TAMPA, Fla. — Republican presidential candidate Mitt Romney officially accepted his party’s nomination for president Thursday evening while pledging to “honor the institution of marriage” if elected.
During his speech before the Republican National Convention, Romney alluded to marriage in a brief portion of his speech that apparently was intended as a broader signal of support to social conservatives.
“As president, I will protect the sanctity of life,” Romney said. “I will honor the institution of marriage, and I will guarantee America’s first liberty: the freedom of religion.”
As with references to marriage in speeches earlier in the week from GOP vice presidential nominee Paul Ryan and former U.S. Sen. Rick Santorum, Romney didn’t explicitly say that his vision for marriage excluded same-sex couples. But Romney’s opposition to marriage equality is well known, including his support for a U.S. constitutional amendment banning same-sex marriage throughout the country.
Romney’s reference to marriage could also be a knock against President Obama, who has come out in favor of marriage equality, dropped defense of the Defense of Marriage Act in court and advanced an array of pro-LGBT policies while in office.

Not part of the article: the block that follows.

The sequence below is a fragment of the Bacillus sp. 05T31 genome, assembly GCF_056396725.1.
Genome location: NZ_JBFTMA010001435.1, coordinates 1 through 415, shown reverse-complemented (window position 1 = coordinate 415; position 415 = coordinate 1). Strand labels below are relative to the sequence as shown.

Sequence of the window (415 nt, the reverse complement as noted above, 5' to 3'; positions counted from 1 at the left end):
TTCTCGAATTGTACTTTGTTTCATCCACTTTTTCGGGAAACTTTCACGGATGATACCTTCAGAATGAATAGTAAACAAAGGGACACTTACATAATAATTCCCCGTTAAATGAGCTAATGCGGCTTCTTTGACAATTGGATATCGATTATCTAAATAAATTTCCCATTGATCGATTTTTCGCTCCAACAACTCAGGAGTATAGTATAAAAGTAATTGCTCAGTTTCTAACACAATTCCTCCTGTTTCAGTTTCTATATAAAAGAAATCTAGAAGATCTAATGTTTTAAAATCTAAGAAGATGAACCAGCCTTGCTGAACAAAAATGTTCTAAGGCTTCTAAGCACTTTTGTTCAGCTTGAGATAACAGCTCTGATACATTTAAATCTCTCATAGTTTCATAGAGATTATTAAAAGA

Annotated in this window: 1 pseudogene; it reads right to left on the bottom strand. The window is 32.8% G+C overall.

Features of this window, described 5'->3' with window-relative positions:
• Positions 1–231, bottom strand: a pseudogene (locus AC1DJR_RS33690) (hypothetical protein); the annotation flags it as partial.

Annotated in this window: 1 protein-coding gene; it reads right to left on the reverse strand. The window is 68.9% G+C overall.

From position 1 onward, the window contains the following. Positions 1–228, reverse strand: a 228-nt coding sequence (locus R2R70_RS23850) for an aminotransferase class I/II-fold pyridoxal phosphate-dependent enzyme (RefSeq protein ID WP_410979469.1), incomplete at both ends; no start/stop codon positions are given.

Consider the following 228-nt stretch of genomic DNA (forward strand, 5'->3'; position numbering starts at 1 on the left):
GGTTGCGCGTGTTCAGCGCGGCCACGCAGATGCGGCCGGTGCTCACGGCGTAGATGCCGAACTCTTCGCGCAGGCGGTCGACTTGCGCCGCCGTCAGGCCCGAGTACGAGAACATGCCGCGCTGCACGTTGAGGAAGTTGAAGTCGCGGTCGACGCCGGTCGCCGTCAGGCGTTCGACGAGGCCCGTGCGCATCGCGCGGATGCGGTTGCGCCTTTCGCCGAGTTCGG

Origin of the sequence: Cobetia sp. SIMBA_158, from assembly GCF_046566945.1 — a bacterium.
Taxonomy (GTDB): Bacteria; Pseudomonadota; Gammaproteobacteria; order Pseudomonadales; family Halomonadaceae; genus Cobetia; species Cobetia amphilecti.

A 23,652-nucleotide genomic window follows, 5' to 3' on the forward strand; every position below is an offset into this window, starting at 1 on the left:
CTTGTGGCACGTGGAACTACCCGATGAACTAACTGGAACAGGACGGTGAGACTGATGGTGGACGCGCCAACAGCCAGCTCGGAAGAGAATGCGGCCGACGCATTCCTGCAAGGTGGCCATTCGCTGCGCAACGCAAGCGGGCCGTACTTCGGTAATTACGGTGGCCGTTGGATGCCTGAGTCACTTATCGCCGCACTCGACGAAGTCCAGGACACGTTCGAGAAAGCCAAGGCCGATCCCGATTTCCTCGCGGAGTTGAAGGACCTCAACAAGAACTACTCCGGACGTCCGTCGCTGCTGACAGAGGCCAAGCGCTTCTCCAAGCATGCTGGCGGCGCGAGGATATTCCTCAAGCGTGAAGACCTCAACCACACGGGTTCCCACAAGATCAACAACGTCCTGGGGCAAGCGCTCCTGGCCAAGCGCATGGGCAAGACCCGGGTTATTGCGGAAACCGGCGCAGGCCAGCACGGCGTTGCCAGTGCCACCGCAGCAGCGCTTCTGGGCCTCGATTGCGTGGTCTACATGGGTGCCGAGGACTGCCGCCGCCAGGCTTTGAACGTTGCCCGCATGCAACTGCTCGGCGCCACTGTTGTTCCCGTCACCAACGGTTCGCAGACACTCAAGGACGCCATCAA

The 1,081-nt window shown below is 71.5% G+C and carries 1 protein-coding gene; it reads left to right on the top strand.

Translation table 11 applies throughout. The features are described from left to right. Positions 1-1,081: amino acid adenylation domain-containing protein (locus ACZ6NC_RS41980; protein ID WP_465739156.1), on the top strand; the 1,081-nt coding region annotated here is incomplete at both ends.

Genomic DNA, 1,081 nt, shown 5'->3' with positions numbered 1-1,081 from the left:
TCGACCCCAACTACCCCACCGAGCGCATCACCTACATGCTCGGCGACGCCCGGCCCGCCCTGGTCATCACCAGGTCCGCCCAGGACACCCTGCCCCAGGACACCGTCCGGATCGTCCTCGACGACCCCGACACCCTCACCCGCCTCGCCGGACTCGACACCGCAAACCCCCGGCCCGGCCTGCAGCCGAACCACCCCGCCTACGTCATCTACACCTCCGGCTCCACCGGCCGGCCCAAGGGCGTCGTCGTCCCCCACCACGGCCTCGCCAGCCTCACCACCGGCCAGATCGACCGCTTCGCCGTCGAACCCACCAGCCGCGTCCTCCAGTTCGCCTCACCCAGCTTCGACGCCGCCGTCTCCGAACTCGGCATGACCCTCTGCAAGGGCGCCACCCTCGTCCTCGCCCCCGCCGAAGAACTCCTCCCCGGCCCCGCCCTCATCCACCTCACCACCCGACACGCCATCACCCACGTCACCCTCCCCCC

But for the most part, Romney’s speech consisted of narrating personal accounts of his family and business career, laying out a basic vision for where he wants to take the country and criticizing Obama for his decision-making over the past three-and-a-half years.
Romney articulated a five-step plan that he said would create 12 million new jobs — although he offered few details for each of these steps in his proposal.
The plan involved 1) making America energy independent by 2020 through expanding oil, coal and gas and renewable domestic energy production; 2) giving parents the option of school choice and every child a chance in the education system; 3) forging new trade agreements and punishing countries that cheat in trade; 4) cutting the deficit to put the country on track to a balanced budget; and 5) encouraging small business growth by reducing taxes and regulations as well as repealing health care reform.
Romney also called out to voters who supported Obama in the 2008 election but had become disaffected with his presidency because of the stagnant economy, saying, “I wish President Obama had succeeded because I want America to succeed. But his promises gave way to disappointment and division.”
“Tonight I’d ask a simple question: If you felt that excitement when you voted for Barack Obama, shouldn’t you feel that way now that he’s President Obama?” Romney said. “You know there’s something wrong with the kind of job he’s done as president when the best feeling you had was the day you voted for him.”
In an apparent attempt to reach out to women voters, Romney noted that women are now more likely to start their own businesses and devoted a significant portion of his speech to talking about the important role his wife Ann Romney played in raising their family as well as the bid of his mother, Lenore Romney, to become a U.S. senator in 1970.
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